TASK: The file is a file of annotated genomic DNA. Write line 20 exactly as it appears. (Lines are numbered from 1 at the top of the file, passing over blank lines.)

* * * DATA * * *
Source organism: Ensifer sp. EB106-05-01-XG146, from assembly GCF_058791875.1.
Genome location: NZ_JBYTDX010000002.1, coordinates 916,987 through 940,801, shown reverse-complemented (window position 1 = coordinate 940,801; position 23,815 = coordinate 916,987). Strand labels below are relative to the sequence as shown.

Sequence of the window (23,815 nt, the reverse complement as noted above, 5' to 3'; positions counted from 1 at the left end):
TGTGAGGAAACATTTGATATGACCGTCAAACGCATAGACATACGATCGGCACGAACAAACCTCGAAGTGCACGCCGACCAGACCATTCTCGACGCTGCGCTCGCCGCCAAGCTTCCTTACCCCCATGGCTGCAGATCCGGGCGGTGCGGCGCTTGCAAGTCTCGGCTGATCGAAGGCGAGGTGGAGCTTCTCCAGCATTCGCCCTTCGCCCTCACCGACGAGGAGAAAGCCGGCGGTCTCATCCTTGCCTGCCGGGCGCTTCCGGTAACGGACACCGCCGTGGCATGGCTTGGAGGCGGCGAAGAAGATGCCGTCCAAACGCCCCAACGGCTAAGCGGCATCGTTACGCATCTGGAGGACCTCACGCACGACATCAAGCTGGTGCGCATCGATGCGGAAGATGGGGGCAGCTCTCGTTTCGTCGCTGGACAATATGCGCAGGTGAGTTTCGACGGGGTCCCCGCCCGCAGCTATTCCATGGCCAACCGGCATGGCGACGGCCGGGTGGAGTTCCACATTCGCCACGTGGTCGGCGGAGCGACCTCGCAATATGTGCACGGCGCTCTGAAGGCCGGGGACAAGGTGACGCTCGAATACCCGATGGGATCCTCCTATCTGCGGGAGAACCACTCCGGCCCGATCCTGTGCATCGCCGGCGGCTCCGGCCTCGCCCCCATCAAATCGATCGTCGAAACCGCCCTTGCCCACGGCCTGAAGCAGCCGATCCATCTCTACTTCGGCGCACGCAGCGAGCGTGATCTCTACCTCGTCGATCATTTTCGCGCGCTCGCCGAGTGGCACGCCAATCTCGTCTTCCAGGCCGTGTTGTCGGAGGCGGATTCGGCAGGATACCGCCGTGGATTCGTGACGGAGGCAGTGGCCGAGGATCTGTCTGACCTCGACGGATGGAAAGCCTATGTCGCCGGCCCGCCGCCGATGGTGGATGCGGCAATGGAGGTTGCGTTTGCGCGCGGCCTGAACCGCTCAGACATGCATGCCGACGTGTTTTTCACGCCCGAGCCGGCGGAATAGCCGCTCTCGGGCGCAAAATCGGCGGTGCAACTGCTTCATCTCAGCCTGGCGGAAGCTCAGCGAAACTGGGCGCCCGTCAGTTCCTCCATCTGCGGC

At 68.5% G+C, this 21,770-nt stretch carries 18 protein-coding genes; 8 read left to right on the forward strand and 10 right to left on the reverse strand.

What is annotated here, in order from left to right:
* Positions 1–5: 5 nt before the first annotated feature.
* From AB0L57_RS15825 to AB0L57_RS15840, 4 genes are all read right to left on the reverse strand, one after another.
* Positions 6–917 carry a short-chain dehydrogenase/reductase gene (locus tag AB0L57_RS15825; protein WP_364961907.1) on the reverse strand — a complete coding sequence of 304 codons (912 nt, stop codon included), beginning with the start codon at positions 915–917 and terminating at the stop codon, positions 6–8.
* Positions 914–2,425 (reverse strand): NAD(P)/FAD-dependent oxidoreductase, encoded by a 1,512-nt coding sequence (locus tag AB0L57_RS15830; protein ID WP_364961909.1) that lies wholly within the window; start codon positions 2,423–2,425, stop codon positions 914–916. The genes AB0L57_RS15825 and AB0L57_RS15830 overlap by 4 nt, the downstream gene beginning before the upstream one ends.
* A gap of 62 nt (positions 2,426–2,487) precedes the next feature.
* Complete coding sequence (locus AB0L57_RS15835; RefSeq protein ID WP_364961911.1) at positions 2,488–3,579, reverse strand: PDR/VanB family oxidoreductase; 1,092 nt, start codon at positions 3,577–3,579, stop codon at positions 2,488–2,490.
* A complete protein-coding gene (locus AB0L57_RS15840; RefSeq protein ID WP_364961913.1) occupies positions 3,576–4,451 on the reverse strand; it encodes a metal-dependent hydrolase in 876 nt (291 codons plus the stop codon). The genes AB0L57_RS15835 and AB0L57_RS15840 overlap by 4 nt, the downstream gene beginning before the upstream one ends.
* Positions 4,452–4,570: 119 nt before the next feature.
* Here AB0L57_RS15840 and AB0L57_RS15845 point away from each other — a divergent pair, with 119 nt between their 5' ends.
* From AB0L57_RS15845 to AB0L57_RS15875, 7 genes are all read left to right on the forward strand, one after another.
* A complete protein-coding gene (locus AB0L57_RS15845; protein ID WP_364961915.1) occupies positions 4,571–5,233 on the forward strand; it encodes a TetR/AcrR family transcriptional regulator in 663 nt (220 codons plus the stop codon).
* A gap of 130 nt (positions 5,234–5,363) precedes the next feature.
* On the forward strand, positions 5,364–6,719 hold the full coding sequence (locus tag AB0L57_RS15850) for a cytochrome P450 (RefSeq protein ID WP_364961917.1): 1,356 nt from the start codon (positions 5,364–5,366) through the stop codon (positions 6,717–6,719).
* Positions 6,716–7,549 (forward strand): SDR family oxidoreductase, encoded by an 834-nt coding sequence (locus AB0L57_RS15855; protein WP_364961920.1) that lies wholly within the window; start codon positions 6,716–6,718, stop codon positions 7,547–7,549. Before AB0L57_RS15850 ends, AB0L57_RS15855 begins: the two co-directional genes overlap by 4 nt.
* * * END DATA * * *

* Positions 6,716–7,549 (forward strand): SDR family oxidoreductase, encoded by an 834-nt coding sequence (locus AB0L57_RS15855; protein WP_364961920.1) that lies wholly within the window; start codon positions 6,716–6,718, stop codon positions 7,547–7,549. Before AB0L57_RS15850 ends, AB0L57_RS15855 begins: the two co-directional genes overlap by 4 nt.